I’m not an engineer, but I’m surrounded by them at work and at home. I’ve even been accused of thinking like one—which knowing the context of when it was said, I take as a compliment. So, with all this immersion into the ways and minds of engineers, I can’t say I'm surprised when I hear a talented engineer say something like, "I've been using your software for years. I don't need any training. I already know all that I need to know."
Oh, really. I bet you dimes to donuts, you also utter phrases similar to “who was the idiot that designed this?” or “I’ll figure it out as I go,” and "how hard could it be." On top of that, these phrases are more likely to come out when you're in a hurry. And doesn't that seem counter-productive?
Nearly every engineer in the world today has one thing in common: they are pressed for time. They need bigger, better, faster and they need it yesterday. Sound like you?
I don’t care if you’re a manufacturing engineer, design engineer, an R&D engineer, a sales engineer or a domestic engineer. I’m sure you, like everyone, are looking for ways to improve on the status quo and get things done quicker.
But sometimes just doing what you're currently doing, only doing it faster isn't the right answer. I guarantee that many, many things (like software) have changed and improved in recent years, all for the betterment of you and your processes. And if you aren't spending time - even just a little - to keep up, you're really missing out.
What are the things you should realize if you find yourself racing against time?
- Know your time is a limited commodity. You need to find ways to use it wisely. Have you heard the saying, "sometimes you have to spend time now to make-up time later?" (Probably not because I just made that up.) But it makes sense, doesn’t it? You're never going to improve unless you put the time in to make improvements.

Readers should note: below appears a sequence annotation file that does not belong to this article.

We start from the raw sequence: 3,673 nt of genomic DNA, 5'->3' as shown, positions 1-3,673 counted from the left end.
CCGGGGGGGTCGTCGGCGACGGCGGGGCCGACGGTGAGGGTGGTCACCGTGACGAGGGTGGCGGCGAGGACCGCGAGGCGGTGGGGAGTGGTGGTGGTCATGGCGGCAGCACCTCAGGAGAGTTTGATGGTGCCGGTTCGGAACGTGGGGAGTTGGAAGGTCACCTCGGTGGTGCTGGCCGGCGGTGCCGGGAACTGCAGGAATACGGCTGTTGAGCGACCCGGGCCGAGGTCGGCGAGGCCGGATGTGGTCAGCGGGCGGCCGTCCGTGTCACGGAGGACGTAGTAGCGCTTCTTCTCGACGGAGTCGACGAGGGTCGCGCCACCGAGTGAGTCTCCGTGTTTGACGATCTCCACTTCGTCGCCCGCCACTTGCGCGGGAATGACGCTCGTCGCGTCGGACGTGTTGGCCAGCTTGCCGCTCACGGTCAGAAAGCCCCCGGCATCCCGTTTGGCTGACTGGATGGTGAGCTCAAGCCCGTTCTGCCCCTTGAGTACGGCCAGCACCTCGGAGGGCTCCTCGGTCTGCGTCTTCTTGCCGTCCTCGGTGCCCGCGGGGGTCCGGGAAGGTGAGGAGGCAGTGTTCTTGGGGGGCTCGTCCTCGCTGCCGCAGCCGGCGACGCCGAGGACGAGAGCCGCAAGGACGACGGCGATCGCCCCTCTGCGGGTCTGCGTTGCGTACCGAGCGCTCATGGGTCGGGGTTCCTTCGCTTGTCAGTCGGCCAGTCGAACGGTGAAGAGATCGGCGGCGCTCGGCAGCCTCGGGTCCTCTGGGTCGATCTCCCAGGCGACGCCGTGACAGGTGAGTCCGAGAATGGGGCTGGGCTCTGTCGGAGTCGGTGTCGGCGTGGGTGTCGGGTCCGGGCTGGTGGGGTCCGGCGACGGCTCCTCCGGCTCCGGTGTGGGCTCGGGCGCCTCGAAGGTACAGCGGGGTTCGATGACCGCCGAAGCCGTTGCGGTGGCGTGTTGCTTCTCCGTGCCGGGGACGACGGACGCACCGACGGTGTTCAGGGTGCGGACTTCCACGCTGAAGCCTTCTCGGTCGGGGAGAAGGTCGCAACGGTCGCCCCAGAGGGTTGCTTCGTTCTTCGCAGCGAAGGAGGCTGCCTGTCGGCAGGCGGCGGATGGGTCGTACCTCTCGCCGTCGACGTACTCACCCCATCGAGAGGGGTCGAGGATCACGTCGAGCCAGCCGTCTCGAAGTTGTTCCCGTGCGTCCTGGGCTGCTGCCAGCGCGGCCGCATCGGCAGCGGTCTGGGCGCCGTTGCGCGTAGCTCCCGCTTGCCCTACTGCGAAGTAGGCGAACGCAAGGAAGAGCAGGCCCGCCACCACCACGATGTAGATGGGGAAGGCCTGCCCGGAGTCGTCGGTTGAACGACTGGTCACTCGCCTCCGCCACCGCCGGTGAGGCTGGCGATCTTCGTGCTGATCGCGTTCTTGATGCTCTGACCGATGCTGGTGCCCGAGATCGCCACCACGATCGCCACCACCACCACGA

- Realize that you don’t know what you don’t know. That even applies to the most talented engineer. We can’t be an expert in all things. Seek out those who are. After all, there are some people whose main objective is to know more about CAD software than you do.
- It’s okay to stop and ask for help if you don’t know how to do something. Sure, you might be able to figure it out on your own. But you could end up wasting a lot of your time trying to figure it out. Be honest—you know that if you ask the right source, you’ll likely get an immediate answer.
- Take advantage of the resources available to you: technical support, online lessons and training classes, video tutorials, tips & tricks, webinars...I could go on, but the point is, you might already be paying for these things, so use them. And even if you aren't paying for them, take advantage of what's free.
So, what does this boil down to? Figure out what fits your schedule and then either do your research, get educated or ask the question. Yes, you might have to spend a little money. And you're certainly going to have to spend some of your time. But you should leverage the resources that are already available to you. (Ahem. Like maybe your CAD software vendor?) Maybe with any luck, you’ll uncover things you didn’t know and figure out how to use that knowledge to get your job done and get it done fast.
PS. So yes. Kubotek offers a variety of CAD training courses for KeyCreator Direct CAD. Kubotek University is also another place where loads of resources and expertise reside - and it's available for free to customers current on their maintenance contract. Also check out our numerous on-demand webinars, available for free on our website.
Get in there and see if you can uncover ways to use powerful functions, new and old, to get your job done. It will be time well-spent.